Texas college case moves ahead (UPDATED)
on Jul 24, 2013 at 5:11 pm
UPDATED Thursday 10:10 a.m. Lawyers for Abigail Noel Fisher, the young woman at the center of the University of Texas affirmative action case, argued in a filing Wednesday in the Fifth Circuit Court that the university can no longer challenge her right to pursue her challenge, saying that the Supreme Court already has rejected arguments against her right to sue. The filing also contended that the Supreme Court meant for the Circuit Court, not a federal district judge, to make the follow-up ruling on whether the admissions program is unconstitutional. The document urged the Circuit Court to call for new briefs and then rule.
Lawyers for the University of Texas, making a new move to keep intact the eight-year-old freshman admissions program that makes some e of race, have asked a lower court to consider ending the case without a final ruling on constitutionality. In a motion filed Tuesday in the Fifth Circuit Court, the state’s flagship university sought to have the case sent back to a district court to follow up on the Supreme Court’s decision last month putting the program in doubt.
The university made clear that it plans to urge the district judge to dismiss the challenge by a young white woman who claimed she was denied admission because of her race. Abigail Fisher of Sugar Land, the motion noted, has graduated from another college since the Circuit Court’s prior ruling in her case, upholding the admissions policy. Moreover, it argued, she does not even have a valid claim to the return of the one hundred dollars in admissions fees she had paid.
The Circuit Court ruling was overturned by the Supreme Court in the case of Fisher v. University of Texas on June 24. The Court ruled that the appeals court had used a flawed analysis, and said the case should be reconsidered on a somewhat tougher standard of review that will give less force to the university’s own defense of its program.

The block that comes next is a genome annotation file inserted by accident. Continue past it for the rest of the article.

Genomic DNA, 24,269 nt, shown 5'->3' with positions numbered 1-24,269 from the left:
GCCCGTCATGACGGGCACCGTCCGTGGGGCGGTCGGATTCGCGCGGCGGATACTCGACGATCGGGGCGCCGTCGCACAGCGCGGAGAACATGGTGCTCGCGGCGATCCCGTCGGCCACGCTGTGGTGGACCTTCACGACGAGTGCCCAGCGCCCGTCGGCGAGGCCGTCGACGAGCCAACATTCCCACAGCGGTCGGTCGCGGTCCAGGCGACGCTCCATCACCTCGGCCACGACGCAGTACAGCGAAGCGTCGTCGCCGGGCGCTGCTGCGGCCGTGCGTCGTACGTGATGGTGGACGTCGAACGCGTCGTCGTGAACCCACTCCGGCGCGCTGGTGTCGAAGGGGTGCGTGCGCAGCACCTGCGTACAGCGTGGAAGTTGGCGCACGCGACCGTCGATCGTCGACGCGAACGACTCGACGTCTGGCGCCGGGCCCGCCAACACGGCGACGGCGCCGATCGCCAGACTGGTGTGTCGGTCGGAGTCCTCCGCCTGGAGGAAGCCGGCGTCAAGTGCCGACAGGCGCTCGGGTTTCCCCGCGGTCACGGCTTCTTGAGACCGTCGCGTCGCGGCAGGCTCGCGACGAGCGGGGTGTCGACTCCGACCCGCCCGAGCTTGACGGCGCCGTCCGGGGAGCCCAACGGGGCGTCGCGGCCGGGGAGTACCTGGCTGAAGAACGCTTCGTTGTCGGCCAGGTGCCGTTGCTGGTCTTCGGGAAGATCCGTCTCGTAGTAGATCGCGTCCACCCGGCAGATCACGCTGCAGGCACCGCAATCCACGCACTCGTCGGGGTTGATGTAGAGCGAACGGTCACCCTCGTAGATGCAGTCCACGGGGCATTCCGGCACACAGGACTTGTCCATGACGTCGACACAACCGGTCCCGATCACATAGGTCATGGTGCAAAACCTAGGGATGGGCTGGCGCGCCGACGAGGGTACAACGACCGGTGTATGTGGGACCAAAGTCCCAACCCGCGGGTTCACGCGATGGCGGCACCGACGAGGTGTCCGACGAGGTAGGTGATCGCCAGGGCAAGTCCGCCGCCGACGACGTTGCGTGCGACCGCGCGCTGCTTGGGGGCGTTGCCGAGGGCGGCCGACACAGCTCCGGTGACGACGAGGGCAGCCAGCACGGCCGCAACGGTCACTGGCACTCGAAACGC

Ms. Fisher’s lawyers oppose the plea to have the case returned to district court, the motion noted. They will be filing shortly their own views on the next step in the case.
Aside from the university’s argument that the district court is the proper place to consider whether the case should be dismissed for lack of an ongoing controversy, the motion contended that there may be a need to bring out further facts as the district court applied the method of analysis mandated by the Supreme Court. The university stressed, though, that it believed it had already made a sufficient case to justify the program’s constitutionality.
It is simply a matter of “common sense,” the university argued, to let the district court be the first to do further analysis of the admissions program and its validity. Moreover, it added, the Circuit Court would benefit from having the district judge canvass the case further before any further appeals are pursued.
Disclosure: Goldstein & Russell, P.C., whose attorneys work for or contribute to this blog in various capacities, represented the American Association of Law Schools as an amicus in this case. The author of this post operates independently of that law firm.